Confronting Conflict with the Gospel #5: What Does It Matter?
The former preach Christ out of selfish ambition, not sincerely, supposing that they can stir up trouble for me while I am in chains. But what does it matter? The important thing is that in every way, whether from false motives or true, Christ is preached. And because of this I rejoice. Philippians 1:17-18 NIV
In the early 2000s, my family took a vacation to the mountains of North Carolina. Jumping out to stretch my legs at a small rest area, the local graffiti stared out bleakly from the side of a dumpster. “Billy Graham is going to hell!” and “Bill Graham is the anti-Christ.” There was more, but what struck me immediately was that, though the graffiti was fresh, Billy Graham had not preached publicly for years. Yet he was still eliciting deep hatred from some Christians who lived in the area surrounding The Cove.
This is not just a matter of sticks and stones. Their words reminded me that there are believers, used of God, who will never be accepted, never be understood, never really thought of as one of the righteous.
It is hard being a lightning rod. It is not a chosen role, but one that is thrust upon you by others who find you and your beliefs or actions on behalf of Jesus offensive. This is a normal state for a number of those who live in the leadership sphere. A target is on your back—or on your chest if those who oppose you are bold and relentless.
Paul knew what it meant to be a perpetual lightening rod. Not only did his fellow Jews despise him, fellow believers found his teaching repulsive and claimed that he was misleading others. Their rant ran something like this: “Paul is wrong. Paul is being deceptive. Paul is misrepresenting core gospel truths. Paul will lead you astray. Paul isn’t one of us!” They were pretty jazzed up now that he was in prison, as if that proved that even God was against him.
“What does it matter?” Paul responds to their way of thinking. “The important thing is that in every way, whether from false motives or true, Christ is preached. And because of this I rejoice.”
This may seem to be a pretty odd response from Paul. Paul was not shy about pushing back when people were perverting the gospel. He pulled no punches later in Philippians 3:2 (NIV) when he warned, “Watch out for those dogs, those evildoers, those mutilators of the flesh.”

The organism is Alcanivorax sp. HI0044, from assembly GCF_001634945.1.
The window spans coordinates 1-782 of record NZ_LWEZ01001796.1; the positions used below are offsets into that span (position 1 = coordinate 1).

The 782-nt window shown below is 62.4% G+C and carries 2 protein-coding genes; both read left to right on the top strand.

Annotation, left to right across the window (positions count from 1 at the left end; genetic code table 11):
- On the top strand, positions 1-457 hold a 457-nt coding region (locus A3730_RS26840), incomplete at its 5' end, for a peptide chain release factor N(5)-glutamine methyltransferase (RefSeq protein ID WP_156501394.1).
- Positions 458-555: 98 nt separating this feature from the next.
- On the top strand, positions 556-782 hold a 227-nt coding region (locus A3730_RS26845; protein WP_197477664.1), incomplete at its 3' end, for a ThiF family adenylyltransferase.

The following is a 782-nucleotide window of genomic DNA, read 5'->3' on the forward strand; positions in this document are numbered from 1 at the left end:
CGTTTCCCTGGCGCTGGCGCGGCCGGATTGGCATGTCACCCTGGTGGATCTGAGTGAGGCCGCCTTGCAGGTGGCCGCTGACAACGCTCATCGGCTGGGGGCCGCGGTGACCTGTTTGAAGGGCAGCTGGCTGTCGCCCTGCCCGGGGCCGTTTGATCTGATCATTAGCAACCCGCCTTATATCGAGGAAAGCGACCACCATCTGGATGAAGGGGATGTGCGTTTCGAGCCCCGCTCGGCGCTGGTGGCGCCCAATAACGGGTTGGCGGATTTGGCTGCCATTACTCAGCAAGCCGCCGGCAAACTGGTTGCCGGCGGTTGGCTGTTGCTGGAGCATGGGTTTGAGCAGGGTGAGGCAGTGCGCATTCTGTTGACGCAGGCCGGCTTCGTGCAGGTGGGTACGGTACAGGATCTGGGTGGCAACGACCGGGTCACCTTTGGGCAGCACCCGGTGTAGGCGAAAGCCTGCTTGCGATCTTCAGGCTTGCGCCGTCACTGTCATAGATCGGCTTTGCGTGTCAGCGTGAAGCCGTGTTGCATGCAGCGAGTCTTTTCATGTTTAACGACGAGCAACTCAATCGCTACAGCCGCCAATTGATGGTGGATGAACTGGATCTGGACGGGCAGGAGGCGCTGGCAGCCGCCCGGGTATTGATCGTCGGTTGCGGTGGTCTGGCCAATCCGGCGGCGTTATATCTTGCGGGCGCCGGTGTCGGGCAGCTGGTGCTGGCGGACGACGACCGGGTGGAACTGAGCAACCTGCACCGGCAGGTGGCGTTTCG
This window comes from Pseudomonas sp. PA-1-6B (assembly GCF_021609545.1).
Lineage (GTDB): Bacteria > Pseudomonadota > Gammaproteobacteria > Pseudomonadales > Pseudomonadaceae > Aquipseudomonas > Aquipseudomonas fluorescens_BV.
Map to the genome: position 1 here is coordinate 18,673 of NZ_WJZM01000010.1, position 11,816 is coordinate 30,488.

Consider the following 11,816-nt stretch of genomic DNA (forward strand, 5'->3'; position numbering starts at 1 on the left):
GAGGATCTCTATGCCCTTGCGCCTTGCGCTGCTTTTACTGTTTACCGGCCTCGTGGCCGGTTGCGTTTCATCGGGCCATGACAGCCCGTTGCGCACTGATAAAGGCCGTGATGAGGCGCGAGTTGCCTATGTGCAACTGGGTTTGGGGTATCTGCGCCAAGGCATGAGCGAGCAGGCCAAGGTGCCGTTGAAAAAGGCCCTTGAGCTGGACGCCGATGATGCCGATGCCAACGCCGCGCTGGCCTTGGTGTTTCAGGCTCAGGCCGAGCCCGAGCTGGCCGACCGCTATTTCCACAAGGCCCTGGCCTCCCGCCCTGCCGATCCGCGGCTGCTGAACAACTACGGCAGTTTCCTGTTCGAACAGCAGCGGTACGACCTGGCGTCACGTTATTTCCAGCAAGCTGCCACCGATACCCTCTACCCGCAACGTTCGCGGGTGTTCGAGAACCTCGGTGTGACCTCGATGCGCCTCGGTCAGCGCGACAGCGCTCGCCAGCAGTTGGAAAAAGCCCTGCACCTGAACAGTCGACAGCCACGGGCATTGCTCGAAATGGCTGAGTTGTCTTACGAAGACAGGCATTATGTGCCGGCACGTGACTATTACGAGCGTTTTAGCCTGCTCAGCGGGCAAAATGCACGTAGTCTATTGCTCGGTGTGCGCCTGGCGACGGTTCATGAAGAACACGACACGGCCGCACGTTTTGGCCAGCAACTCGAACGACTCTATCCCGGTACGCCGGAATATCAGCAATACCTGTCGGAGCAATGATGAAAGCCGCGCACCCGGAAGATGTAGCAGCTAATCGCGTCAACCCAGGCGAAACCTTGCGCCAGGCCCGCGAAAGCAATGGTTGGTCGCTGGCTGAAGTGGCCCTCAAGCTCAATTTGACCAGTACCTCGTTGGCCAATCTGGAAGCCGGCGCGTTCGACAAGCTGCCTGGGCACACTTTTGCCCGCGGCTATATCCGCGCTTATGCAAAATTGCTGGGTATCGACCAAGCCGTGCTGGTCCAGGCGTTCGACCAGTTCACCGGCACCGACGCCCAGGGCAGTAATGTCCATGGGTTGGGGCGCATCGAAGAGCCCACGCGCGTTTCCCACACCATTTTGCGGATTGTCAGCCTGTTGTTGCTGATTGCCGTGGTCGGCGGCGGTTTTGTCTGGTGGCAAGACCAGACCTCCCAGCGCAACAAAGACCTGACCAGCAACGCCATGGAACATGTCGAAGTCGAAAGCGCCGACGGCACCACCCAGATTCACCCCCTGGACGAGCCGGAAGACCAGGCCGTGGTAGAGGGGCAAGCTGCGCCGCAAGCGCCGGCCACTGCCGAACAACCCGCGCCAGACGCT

So why doesn’t it matter in this instance? If you have followed along so far, you know that I believe Paul is writing to address a conflict among two women leaders in the Philippi church. Him saying it doesn’t matter has a direct bearing on the guidance he is giving them pastorally.
First, it does not matter because k. They are actually proclaiming its truth and unbelievers are putting their faith in Jesus. This matters more to Paul than his reputation or personal feelings.
But there is something more. Paul did not have to bring this up to the Philippians. He could have nursed this rejection in private, the way many leaders do. Why bother to air this little bit of dirty laundry? The point is, Paul puts it out there to see precisely because conflict happens among believers. These ‘others’ are trying to use Paul’s situation to exult over him. But it doesn’t matter.
He is celebrating that people are hearing about Jesus. Why allow what is happening to descend into a pitched battle over stuff that will not be settled this side of the judgment seat of Christ? This is what he is saying to Syntyche and Euodia, as well as those watching them fight. Whatever is between them—it’s not worth fighting about if the gospel is being proclaimed.
In the early days of a church I planted, we were reaching some pretty broken people and seeing God change them—messily at times, but it was worth the effort. Then I received a letter from a couple who had visited from out of state four months before. They had returned home, yet had continued to stew over what they saw was wrong with our congregation. The letter pointed out how loud the room was and how lacking we were in worship focus. They said it was so bad that they had walked out after 15 minutes. Their tone was angry and they pulled no punches.
I wrote back. I said I was sorry that they were still angry after so much time had passed. I told them that their experience had caused them to miss how much the gospel was changing the lives of people who had been lost, but were now found. And I encouraged them to talk with their pastor, for it was not good that they despised what Jesus was doing.
They never wrote back. But this was unnecessary conflict. For in the end, what does it matter that we prefer to worship in a different way? Or were louder than they felt was appropriate? What mattered is that we expressed the truth of the gospel and reaped an eternal harvest.
Think about this—does it bother Jesus that both Billy Graham and fundamentalists have seen people cross the line of faith? Or someone whose theology is reformed or non-reformed or is part of the PCUSA or Episcopal or Joel Osteen or some other group who are on your naughty list are being used by God for this purpose?
As far as you are concerned, you will never align with those believers’ teaching. But what does it matter? Never allow your personal feelings for them to keep you from rejoicing that people are responding to the good news about Jesus that penetrates through what they are proclaiming.